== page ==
[From the New York Tribune.]

    The statement made by the officers of the steamship Evening Star, are not satisfactory. They do not directly inform us of the cause of her loss, and, indeed, if we accept all the statements as to her strength and good management, there would be no cause whatever. The wonder would be how such a ship could possibly founder in any storm, much less in a hurricane which a life-boat could survive, and an open sea in which survivors saved themselves by clinging to pieces of the wreck. Perhaps, if we examine these statements, the cause of the terrible disaster will be found in the facts which are omitted.
    The engines of the Evening Star were not built for her, and were no doubt excellent; but the question is not in regard to their excellence as machinery, but their fitness for an ocean vessel. We have already declared our belief that the upright engines were the original cause of the ship's foundering, but there is additional evidence to show that the vessel itself was poorly constructed. The purser, E. S. Allen, says that the engines worked admirably up to 5 a. m. Wednesday, October 3, about an hour before the ship went down, yet at the same time admits that at 2 o'clock, or four hours previous, the steamer was lying in the trough of the sea. For all practical purposes, we should judge from this, the engine might as well have been working on shore. The purser and chief engineer have nothing to say of any disaster to the steamer until about four hours before she foundered; and we should infer from their statements that the Evening Star was in excellent order till within from four to ten hours of sinking, and that in that period her bulwarks were driven in, her paddle-boxes and hurricane deck swept away, her rudder chains broken, her seams opened, her engine-room flooded, her donkey engine broken, and the ship left a rolling log in the trough of the sea. But, if we look at the statements of two of the passengers saved, the trouble seems to have begun earlier. At eleven in the morning on the 3d instant, according to Mr. Harris, the engine-room was flooded and all hands called upon to bail out the water; at the same time a leak was discovered, and the bulwarks stove in on the starboard quarter; at twelve o'clock the rudder chains were broken, and the vessel became totally unmanageable and at one o'clock a hole was cut in the deck to throw out the freight and get at the leak. The storm begun, according to the statement of the purser on the evening of the 2d; on the morning of the 2d, according to Mr. Harris, the cabin and the engine-room were filled with water. Mr. Allen, purser, says that the freight was removed in order to bail the water, which had been taken in by breaches of the sea over the deck. Mr. Harris declares that this was done to get at the leak. The ship had behaved so well the whole night, says the purser, that up to about an hour before she sank he did not think the danger imminent. Mr. Harris says that all night long she lay at the mercy of the waves. At two o'clock, four hours before she foundered, all work was abandoned, and the ship given up for lost.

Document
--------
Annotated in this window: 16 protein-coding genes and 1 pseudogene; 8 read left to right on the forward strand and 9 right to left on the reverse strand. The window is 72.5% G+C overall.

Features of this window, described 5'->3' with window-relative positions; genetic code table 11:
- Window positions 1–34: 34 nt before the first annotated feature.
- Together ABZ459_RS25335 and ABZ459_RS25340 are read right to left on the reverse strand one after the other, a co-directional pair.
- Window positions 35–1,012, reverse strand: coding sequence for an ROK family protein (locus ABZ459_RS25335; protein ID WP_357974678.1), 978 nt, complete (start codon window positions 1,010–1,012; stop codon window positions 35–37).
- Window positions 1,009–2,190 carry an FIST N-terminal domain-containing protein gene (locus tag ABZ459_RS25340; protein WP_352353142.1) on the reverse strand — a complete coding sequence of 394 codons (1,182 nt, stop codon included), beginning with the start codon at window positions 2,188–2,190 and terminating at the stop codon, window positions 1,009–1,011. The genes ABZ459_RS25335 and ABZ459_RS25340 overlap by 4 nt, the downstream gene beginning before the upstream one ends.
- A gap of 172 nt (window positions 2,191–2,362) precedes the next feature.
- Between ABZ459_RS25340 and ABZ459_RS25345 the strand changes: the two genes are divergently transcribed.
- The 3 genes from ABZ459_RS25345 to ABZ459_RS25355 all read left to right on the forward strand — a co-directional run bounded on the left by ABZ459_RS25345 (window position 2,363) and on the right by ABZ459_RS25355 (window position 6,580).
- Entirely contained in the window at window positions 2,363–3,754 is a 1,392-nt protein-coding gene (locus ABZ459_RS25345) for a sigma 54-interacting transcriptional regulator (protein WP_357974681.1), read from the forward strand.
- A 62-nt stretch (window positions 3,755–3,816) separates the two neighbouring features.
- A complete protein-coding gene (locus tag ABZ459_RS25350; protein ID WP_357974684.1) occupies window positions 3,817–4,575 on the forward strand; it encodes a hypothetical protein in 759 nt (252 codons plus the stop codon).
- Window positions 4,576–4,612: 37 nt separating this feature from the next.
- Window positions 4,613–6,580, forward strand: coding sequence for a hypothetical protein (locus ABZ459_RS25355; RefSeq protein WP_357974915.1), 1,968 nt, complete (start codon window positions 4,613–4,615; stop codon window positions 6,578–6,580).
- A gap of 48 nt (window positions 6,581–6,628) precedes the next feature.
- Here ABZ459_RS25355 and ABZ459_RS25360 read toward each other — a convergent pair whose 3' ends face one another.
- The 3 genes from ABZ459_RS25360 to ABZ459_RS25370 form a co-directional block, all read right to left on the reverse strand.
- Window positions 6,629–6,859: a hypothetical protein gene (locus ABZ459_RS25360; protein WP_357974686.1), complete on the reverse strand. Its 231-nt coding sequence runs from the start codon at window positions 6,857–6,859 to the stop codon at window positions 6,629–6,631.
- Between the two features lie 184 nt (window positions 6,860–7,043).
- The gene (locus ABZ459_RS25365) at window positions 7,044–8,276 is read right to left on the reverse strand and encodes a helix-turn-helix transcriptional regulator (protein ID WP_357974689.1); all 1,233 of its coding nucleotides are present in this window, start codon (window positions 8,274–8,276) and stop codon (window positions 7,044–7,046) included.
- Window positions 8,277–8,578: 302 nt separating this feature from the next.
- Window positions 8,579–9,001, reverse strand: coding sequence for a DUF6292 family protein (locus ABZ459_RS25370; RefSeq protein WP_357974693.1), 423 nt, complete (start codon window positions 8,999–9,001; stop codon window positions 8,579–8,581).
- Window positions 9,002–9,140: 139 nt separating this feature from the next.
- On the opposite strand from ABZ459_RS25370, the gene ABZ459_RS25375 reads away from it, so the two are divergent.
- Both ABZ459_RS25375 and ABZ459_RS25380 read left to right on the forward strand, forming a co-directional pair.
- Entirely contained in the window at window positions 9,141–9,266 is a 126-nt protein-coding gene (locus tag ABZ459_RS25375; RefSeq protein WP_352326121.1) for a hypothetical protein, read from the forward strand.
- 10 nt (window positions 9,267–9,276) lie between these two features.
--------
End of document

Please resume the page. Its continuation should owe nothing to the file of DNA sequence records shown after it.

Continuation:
These discrepancies we have noted by a brief comparison of the statements made, and there are others equally apparent. We do not think the steamer was of exceptional weakness; on the contrary, we fear there are many others equally unfit to contend with the furious storms which prevail at this season on our coast. The eulogies which she has received are not justified by the facts which accompany them, and the public will not be satisfied with the assurance that no vessel could have done better. Over 200 lives were lost in the Evening Star, but two women were saved, and of the dozen or so survivors the large proportion were of the crew. There is enough in all this to make further investigation imperative.


Unknown, "The Evening Star Disaster," Chicago Tribune, Chicago, Illinois, Thursday, 18 October, 1866, Page 0_2.